[Taxacom] Ageism and classification

Richard Zander Richard.Zander at mobot.org
Wed Apr 22 11:23:11 CDT 2009


A Web-based science encyclopedia:


has an article by Peter A. Ensminger:


which says in part:


"Evolutionary taxonomy can be considered a mixture of phenetics and
cladistics. It classifies organisms partly according to their
evolutionary branching pattern and partly according to the overall
morphological similarity. Evolutionary taxonomy is basically the method
used by the early evolutionary taxonomists and is also called classical
taxonomy. The major limitation of evolutionary taxonomy is that it
requires a highly arbitrary judgment about how much information to use
for overall similarity and how much information about branching pattern
to use. This judgment is always highly subjective, and makes
evolutionary taxonomy a very poor method of classification, albeit one
that survives in the hands of certain older taxonomists."


Anent "older taxonomists" let's discuss tree-thinking. In "Mathematical
Taxonomy" by N. Jardin & R. Sibson, 1971, John Wiley, New York, on page
150 it says: "Prima facie the case for using numerical methods of
automatic classification to construct taxonomic hierarchies for all
kinds of organisms can be made to appear quite strong. The case rests
upon the following assumptions. First, the purely phenetic approach to
taxonomy must be accepted. Secondly, it must be assumed that automatic
classification based upon an adequate selection of populations and
attributes can be guaranteed to produce optimal phenetic


This is from 1971. What are the results of phenetic cluster analysis?
Trees. Parsimony analysis also generates trees through a nonultrametric
method based on a simple model of evolution of traits), and I have it on
good authority (Pierre Legendre, pers. comm.) that parsimony analysis
really is cluster analysis. Cluster analysis, whether phenetic or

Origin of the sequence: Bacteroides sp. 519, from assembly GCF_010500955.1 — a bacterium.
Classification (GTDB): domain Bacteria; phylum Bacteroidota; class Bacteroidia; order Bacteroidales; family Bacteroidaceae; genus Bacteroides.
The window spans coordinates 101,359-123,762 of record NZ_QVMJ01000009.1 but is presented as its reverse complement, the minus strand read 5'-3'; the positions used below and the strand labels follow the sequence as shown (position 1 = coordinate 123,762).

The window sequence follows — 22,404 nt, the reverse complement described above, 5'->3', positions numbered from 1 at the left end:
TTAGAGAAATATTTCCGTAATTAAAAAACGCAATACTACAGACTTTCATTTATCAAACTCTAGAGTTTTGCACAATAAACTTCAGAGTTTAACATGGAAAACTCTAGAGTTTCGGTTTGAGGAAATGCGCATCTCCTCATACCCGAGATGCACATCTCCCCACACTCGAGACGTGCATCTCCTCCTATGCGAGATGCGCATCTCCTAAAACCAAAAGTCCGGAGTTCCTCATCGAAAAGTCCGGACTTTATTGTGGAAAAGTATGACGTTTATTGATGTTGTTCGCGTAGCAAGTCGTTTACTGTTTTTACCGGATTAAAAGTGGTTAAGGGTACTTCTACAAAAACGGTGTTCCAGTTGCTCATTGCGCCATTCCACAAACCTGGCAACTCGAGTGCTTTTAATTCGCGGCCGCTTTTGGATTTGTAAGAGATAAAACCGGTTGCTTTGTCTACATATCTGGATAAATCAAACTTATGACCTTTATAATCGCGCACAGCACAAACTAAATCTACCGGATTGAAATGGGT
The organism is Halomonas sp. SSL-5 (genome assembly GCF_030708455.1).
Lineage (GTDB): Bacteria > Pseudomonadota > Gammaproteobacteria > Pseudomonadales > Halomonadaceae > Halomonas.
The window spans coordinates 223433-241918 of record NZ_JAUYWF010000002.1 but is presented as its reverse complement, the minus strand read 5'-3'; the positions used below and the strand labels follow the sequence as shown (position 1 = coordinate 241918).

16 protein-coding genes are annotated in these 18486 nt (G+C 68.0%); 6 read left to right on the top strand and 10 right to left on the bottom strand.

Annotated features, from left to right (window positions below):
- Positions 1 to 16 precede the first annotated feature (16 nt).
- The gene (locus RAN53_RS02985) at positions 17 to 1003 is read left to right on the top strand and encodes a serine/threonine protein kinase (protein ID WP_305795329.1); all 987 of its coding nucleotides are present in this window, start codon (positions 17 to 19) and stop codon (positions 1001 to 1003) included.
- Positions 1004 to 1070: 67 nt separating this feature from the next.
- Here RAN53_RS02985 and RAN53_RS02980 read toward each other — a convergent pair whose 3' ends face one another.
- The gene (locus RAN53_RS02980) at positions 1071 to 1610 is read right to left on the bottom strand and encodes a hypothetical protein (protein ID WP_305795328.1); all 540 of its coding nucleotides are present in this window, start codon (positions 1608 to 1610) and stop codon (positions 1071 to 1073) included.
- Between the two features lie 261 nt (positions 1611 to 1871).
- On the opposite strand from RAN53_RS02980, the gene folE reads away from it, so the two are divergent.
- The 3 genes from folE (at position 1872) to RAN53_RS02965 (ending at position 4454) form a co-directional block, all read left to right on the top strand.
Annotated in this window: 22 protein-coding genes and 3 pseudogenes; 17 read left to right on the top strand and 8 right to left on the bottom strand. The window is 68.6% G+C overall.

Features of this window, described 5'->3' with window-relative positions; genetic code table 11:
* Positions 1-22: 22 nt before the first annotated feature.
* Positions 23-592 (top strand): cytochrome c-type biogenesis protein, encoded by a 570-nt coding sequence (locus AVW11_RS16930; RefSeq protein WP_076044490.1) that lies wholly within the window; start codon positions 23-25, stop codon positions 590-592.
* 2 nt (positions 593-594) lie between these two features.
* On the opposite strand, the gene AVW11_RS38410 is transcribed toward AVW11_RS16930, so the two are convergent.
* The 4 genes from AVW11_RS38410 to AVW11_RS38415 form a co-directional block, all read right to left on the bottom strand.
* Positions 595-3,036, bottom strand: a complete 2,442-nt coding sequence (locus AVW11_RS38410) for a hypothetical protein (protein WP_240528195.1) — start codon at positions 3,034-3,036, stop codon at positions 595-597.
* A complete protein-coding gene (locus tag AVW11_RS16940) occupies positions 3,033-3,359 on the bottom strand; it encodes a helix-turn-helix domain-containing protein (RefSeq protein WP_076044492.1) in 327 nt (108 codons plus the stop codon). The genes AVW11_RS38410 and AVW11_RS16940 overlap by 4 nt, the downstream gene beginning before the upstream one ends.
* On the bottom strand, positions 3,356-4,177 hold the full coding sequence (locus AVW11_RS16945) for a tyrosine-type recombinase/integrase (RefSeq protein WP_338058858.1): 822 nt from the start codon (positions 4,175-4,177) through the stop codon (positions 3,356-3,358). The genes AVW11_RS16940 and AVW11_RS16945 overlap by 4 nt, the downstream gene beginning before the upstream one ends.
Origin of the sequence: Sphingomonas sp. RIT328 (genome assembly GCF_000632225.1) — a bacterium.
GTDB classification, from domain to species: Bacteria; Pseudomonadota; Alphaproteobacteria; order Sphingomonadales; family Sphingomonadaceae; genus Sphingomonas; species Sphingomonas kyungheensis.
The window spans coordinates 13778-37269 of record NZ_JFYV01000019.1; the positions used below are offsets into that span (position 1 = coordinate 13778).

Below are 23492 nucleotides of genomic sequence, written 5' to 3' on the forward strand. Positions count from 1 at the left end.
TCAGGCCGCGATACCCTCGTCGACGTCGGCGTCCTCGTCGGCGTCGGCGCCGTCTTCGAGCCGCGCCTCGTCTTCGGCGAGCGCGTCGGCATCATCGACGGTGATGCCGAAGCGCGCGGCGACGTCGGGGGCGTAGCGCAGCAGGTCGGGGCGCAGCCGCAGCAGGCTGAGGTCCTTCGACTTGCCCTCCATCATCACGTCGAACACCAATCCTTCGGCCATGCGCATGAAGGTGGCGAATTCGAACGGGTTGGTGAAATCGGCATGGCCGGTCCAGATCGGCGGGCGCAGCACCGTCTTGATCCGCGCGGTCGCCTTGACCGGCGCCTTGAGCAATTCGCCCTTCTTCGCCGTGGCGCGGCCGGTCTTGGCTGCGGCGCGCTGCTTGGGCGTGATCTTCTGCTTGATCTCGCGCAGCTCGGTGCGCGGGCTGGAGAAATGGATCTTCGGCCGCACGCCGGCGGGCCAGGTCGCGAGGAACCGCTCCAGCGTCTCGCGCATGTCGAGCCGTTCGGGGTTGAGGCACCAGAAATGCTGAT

phylogenetic or even MCMC Bayesian, produces trees and does not identify


Evolution does not act by clustering. It acts by descent with
modification of one biological entity (identifiable at some degree of
resolution) into another. Paraphyly is one method of identifying an
ancestor at some degree of resolution. 


"Automatic classification" by clustering methods to create trees as
hierarchical sister-groups has been around since the late 1960's and is
now at least 40 years old. Clustering methods with morphology and
molecular data are valuable in investigating evolution, but more
information may be had about evolution than that obtained from
clustering methods and presented to us in classification via holophyly. 


I think it is time for students to confront their doddering geezer or
geezette professors of phylogenetics with a paradigm change that calls
for an eclectic approach to evolutionary content in classification, and
reject holophyly (and other automatic or judgment-free aspects of
phylogenetics) in favor of recognition of paraphyly and autophyletic
products of descent with modification based on reasoned and seasoned
judgment of all available information about evolution.


Richard H. Zander 
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Missouri Botanical Garden
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richard.zander at mobot.org
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